Can 10 politicians be wrong on Mack?
I believe “Mack’s ride should end” is an unfair editorial about David Mack [Opinion, Aug. 1].
Mack has been appointed to the Metropolitan Transportation Authority board by two Democratic and three Republican county executives and one Republican and four Democratic governors. That is remarkable. Could they all be wrong? Definitely not.
What we leaders saw in Mack was a passion for public transportation and public service. He is wealthy, but it is his generosity and philanthropy that sets him apart from other rich folks.
His contributions to education on Long Island are significant. He is one of the biggest donors to Hofstra University, benefiting countless students. He has purchased ambulances for the Northwell Health network.
Mack donated millions of dollars to build our police center for training and intelligence that otherwise would have been paid by taxpayers. He puts his money where his mouth is.
Mack’s latest vote against congestion pricing was heroic. He was fighting for everyday people who can’t afford to pay a tax just to drive in New York City.
The editorial board’s priggish characterization of Mack suggests that its judgment is superior to 10 governors and county executives, and the board fails to take into account all the good that Mack has done for Long Islanders.
— Bruce A. Blakeman, Mineola
The writer is Nassau County executive.
Directly increase renewable power
It’s sad to see that Liz O’Shaughnessy, executive director of the Riverhead Chamber of Commerce, apparently has drunk National Grid’s Kool-Aid so uncritically [“Improve NY climate plan for businesses,” Opinion, Aug. 1].
National Grid is engaging in fear tactics while pushing thoroughly false solutions. Nobody is forcing businesses to electrify.
If anything, the All-Electric Building Act, which state legislative leaders Assemb. Carl Heastie (D-Bronx) and Sen. Andrea Stewart-Cousins (D-Yonkers) blocked this session, would have required only new construction to be all-electric.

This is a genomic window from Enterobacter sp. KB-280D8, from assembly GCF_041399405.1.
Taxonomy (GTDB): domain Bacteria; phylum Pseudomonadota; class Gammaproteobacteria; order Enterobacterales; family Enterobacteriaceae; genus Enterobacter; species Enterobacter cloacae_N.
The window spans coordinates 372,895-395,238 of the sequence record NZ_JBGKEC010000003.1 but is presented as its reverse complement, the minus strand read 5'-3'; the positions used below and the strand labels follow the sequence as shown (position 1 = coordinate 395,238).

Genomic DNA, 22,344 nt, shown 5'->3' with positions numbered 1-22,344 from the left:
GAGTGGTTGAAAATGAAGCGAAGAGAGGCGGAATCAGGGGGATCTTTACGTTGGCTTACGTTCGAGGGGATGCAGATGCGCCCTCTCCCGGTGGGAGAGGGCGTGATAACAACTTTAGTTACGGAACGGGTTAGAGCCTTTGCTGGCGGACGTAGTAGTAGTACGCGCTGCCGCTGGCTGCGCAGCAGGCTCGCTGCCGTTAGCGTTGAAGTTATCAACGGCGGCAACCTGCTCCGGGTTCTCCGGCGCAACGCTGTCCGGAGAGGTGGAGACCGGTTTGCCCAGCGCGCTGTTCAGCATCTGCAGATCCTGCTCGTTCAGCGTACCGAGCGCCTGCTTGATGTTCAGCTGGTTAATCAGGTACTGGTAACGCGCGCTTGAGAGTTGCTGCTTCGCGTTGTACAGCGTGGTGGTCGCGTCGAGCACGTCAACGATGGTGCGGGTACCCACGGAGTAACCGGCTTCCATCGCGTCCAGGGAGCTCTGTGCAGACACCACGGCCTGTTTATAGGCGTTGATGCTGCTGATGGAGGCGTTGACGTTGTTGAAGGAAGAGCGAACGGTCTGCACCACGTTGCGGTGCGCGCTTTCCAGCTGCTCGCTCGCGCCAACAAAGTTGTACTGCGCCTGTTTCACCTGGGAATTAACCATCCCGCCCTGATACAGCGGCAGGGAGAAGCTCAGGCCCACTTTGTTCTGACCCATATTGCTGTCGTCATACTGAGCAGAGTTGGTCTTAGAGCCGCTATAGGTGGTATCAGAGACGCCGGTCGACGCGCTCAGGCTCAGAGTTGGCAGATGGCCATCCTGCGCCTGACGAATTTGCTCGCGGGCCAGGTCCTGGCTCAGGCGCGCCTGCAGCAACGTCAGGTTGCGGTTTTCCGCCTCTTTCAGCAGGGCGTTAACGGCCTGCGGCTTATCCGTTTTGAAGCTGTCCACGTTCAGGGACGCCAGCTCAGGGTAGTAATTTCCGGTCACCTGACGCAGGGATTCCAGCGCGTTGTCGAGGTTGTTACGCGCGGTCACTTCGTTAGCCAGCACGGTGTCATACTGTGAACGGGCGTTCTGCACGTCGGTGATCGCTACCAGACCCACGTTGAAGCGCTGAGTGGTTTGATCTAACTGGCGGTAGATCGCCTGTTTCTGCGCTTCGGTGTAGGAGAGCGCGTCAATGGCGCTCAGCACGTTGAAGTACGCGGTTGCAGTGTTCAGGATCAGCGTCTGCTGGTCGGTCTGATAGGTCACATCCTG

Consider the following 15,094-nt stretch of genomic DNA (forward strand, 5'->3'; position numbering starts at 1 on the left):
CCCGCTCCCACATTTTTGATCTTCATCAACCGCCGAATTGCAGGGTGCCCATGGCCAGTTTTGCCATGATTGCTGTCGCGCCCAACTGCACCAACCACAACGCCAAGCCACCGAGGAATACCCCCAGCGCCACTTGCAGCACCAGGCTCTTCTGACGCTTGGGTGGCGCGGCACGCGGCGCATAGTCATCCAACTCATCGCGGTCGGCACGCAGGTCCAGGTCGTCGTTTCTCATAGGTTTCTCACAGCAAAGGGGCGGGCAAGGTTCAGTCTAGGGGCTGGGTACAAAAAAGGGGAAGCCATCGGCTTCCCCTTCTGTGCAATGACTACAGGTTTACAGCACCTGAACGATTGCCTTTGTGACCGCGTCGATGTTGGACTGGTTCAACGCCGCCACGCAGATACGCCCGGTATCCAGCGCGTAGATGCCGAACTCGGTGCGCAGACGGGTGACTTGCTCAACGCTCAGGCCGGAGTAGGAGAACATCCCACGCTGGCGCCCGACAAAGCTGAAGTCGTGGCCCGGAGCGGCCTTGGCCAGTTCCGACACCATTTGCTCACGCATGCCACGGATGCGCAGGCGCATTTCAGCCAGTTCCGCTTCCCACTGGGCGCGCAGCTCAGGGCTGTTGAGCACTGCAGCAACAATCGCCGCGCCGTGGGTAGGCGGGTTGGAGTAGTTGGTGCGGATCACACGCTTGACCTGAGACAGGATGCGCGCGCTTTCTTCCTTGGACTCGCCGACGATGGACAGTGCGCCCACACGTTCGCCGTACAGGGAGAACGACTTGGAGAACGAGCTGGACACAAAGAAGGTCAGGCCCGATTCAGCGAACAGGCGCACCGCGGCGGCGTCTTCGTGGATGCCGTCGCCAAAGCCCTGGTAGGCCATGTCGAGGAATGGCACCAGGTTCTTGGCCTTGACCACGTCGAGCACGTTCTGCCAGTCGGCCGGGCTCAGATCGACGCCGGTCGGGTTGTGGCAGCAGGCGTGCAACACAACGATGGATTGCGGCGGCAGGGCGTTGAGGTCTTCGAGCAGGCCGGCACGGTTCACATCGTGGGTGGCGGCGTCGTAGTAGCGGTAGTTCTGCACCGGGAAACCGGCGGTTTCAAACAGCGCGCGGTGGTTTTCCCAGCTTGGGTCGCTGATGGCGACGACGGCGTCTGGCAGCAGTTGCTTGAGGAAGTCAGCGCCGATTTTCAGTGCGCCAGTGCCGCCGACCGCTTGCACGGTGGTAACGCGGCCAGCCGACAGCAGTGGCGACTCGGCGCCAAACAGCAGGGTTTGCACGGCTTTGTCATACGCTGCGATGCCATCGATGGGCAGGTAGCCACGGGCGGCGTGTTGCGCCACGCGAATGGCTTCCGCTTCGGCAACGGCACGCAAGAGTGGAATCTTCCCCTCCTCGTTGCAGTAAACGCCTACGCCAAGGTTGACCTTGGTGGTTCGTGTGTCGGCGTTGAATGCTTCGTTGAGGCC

So-called renewable natural gas could only replace a small amount of natural gas, making little difference in decarbonization. Hydrogen is only green if it’s produced using renewable power. It also requires new infrastructure and new appliances.
Why not directly increase the use of renewable power?
— Grace Mok, Jericho
House vote banning weapons is big news
I question the placement of the article on the House vote on the semi-automatic weapons ban on page 12 on July 30 [“House passes ban on semiautomatic weapons,” Nation].
It would have been wise for readers to know that House Democrats voted for our safety and our children’s safety. This should have been on the front page. If the Senate rejects it, that should be a major headline as well.
— Carol Monyak, Rockville Centre
Ukraine? Americans need money, too
Of course we feel sorry for the people of Ukraine. However, we must also consider the current trials and tribulations of Americans. Inflation at an all-time high is decimating our available funds.
Even though gas prices have come down in the past several weeks, they are still considerably higher than a year ago [“Biden urges gas tax holiday,” News, July 19].
Retirees have seen their IRA and 401(k) holdings diminished, likely prompting many to wonder whether they’ll have enough to support the remainder of their years. The bottom line is: Americans at home need help.
We have given billions of dollars to Ukraine to assist them in what seems to be an endless war. Yet, instead of going to their European neighbors who have more of a vested interest in their fight against Russia, they continuously come first to the United States, even addressing our Congress, asking for more billions. We have more than paid our dues and can hold our heads up high for the support we’ve provided.
It’s time to spend the billions of dollars to address the monetary ills that Americans are facing at home.
— Marty Orenstein, New Hyde Park
Does Penn project include prior work?
The article on the $8 billion Penn Station project makes no mention of work started two years ago that we have endured [“State backs $8B project to redevelop Penn,” News, July 22]. Is the associated expense and inconvenience being tossed to the wayside, or is it to be incorporated into the new plan?
I suspect this is just another waste of taxpayer money.
— Eric Kaplan, Oceanside
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